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Home / Articles / Music / Music Awards /  SLAMMys 2008 | 19 Things We’re Loving About Local Music Right Now Page 3
Music Awards

SLAMMys 2008 | 19 Things We’re Loving About Local Music Right Now Page 3

By Jamie Gadette, Ryan Bradford, Bill Frost & Jenny Poplar
Posted // February 13,2008 -

Now If Only The Homegirls Would Step Up
It goes without saying, but we’ll say it again: Good hip-hop abounds in Salt Lake City. 2007 releases by MindState, Sinthesis and DeadBeats emphasize intelligent lyrics, experimental beats and production value that’s nothing to fuck with. Even Ogden producer Linus released an instrumental album whose slick beats and samples burgeoning emcees should downright salivate over. Before, the idea of a Utah rap scene was cute—any amateur could be revered as revolutionary. But, for the first time, we can discern between quality—and sucka—emcees. Let the hate mail roll in! (RB)

He Had a Point About Pain, But ...
Don’t get me wrong: I would “do” my iPod if it were physically possible (here’s to futuristic technology), but it would be just a dirty affair. In the back of my mind, I wouldn’t be able to shake the image of my loyal CDs waiting for me to come home. Despite some revolutionary breakthroughs in digital music (Radiohead much?), Salt Lake City’s Slowtrain has reported an “increase” in album-sales over the past year. There’s no doubt that digital music is the future, but you don’t need to watch High Fidelity to know that local record stores are microcosms of the musical community and genuine interest (plus, CDs are still better quality than anything you buy on iTunes). The CD is not dead yet, no matter what Trent Reznor says. (RB)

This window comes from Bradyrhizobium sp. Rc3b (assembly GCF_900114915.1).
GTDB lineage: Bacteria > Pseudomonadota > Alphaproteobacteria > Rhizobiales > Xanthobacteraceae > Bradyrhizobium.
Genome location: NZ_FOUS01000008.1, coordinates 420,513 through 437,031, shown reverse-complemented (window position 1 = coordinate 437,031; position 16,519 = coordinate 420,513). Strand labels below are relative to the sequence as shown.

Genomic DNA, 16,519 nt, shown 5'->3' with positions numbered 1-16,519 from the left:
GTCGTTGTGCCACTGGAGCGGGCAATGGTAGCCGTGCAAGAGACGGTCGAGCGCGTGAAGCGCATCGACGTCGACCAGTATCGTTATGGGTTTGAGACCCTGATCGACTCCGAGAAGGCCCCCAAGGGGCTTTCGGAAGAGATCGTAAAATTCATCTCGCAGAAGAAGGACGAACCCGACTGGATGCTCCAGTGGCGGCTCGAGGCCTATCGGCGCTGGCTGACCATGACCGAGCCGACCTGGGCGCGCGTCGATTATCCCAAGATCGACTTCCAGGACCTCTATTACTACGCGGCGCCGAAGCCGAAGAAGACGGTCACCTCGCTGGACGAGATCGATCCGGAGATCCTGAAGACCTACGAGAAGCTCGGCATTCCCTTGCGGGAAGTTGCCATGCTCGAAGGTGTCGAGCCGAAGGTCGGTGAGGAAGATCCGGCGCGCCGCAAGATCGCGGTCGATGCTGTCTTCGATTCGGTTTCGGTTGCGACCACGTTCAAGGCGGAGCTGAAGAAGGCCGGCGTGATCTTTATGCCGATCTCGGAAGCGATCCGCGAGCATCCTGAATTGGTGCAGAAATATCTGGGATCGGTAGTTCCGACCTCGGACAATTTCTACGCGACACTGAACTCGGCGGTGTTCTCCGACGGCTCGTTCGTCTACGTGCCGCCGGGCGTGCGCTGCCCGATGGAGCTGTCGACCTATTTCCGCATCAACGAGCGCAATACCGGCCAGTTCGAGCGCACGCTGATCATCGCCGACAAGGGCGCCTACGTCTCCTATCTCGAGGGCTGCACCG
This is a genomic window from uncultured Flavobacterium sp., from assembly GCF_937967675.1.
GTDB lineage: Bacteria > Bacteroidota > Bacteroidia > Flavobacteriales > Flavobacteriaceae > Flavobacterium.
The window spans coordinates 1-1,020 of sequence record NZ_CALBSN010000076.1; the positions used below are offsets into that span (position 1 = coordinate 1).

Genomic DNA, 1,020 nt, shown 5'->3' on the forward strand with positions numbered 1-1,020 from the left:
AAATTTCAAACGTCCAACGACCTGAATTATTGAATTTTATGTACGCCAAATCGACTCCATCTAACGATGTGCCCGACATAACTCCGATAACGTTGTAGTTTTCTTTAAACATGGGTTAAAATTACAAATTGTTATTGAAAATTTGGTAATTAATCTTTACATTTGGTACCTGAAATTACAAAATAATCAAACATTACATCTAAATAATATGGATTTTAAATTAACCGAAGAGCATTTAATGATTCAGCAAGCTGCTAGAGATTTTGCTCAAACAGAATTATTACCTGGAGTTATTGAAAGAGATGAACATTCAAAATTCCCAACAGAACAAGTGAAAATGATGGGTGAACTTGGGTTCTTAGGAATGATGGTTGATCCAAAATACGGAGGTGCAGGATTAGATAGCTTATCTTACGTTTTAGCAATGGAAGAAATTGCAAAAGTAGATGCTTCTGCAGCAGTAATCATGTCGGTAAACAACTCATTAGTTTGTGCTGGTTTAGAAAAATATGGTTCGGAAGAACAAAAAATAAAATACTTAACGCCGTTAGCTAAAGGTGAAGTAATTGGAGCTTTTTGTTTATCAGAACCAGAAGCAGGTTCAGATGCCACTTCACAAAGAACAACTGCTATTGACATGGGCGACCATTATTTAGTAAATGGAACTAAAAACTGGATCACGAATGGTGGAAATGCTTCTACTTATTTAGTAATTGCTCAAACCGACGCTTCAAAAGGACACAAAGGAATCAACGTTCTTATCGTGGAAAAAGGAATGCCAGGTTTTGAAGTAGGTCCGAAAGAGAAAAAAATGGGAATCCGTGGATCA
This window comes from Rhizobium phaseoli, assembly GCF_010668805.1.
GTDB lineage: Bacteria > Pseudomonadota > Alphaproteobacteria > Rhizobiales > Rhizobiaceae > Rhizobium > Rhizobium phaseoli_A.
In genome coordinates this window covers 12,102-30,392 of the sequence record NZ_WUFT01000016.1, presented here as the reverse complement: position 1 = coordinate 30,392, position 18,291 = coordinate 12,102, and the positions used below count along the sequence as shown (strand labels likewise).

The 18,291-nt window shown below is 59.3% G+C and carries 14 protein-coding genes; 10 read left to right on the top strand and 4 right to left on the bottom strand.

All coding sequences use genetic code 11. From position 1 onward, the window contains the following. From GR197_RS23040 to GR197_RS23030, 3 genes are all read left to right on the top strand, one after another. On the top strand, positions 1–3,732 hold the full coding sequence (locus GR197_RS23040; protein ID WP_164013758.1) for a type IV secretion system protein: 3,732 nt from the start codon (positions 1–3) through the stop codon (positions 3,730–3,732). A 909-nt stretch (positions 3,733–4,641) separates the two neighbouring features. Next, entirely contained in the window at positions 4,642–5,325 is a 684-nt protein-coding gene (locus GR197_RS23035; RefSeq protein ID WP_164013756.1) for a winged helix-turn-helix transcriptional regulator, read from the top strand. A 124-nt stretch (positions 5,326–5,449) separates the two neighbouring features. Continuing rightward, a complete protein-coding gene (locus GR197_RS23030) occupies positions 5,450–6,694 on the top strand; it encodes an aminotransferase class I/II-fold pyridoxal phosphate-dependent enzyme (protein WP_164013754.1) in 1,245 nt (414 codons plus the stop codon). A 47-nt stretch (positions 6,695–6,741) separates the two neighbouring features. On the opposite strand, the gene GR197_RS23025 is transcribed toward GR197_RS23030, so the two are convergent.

hspace=5Turn On, Tune In, Drop Out
Ah, the great psychedelic rock & roll of the 1960s. It never gets old, does it? In case you’re searching for a slightly new spin on a vintage sound that keeps on giving, consider listening to Blue Sunshine Soul. BSS’s bluesy vocals, Stones-inspired guitar hooks and sweeping crescendos will inspire an MP3 downloading spree—all of the band’s music is available online, free of charge. Now that’s free love, 21st-century style. (JP)

Back from the Grave
Oh, the bitter tears I cried when local ambient/experimental group Ether disbanded, putting an end to multimedia performances replete with fire breathers and film projectors. In late 2007, I momentarily dried those bitter tears because a ghostly version of Ether came back from the grave and started performing again. For a minute. Rumor has it more Ether shows and possibly a new Ether album are in the works, so keep your eyes peeled for phantoms. (JP)

Where We’re Going, We Don’t Need Roads
Running an all-ages music venue requires boundless energy, business sense and an exhaustive knowledge of music. When Kilby Court founder Phil Sherburne decided his tenure had come to an end, he knew that Lance Saunders and Will Sartain were the only people in town up to the challenge. So far, Kilby’s future appears bright, with plenty of local acts and touring luminaries such as Brother Ali, Beach House and Helio Sequence slated to take the stage in 2008. (JP)

David Lynch Would Be Proud
There’s nothing quite like being bathed in unrelenting noise while surrounded by books with titles like Raw Deal: Horrible Ironic Stories. Red Light Books—a bookstore that specializes in informative fringe reading—has become the home of a record label (Red Light Sound), the epicenter of Salt Lake City’s burgeoning noise scene, and an event space that hosts innovative underground touring bands. Now, all the place needs is Michael J. Anderson talking backwards. (JP)

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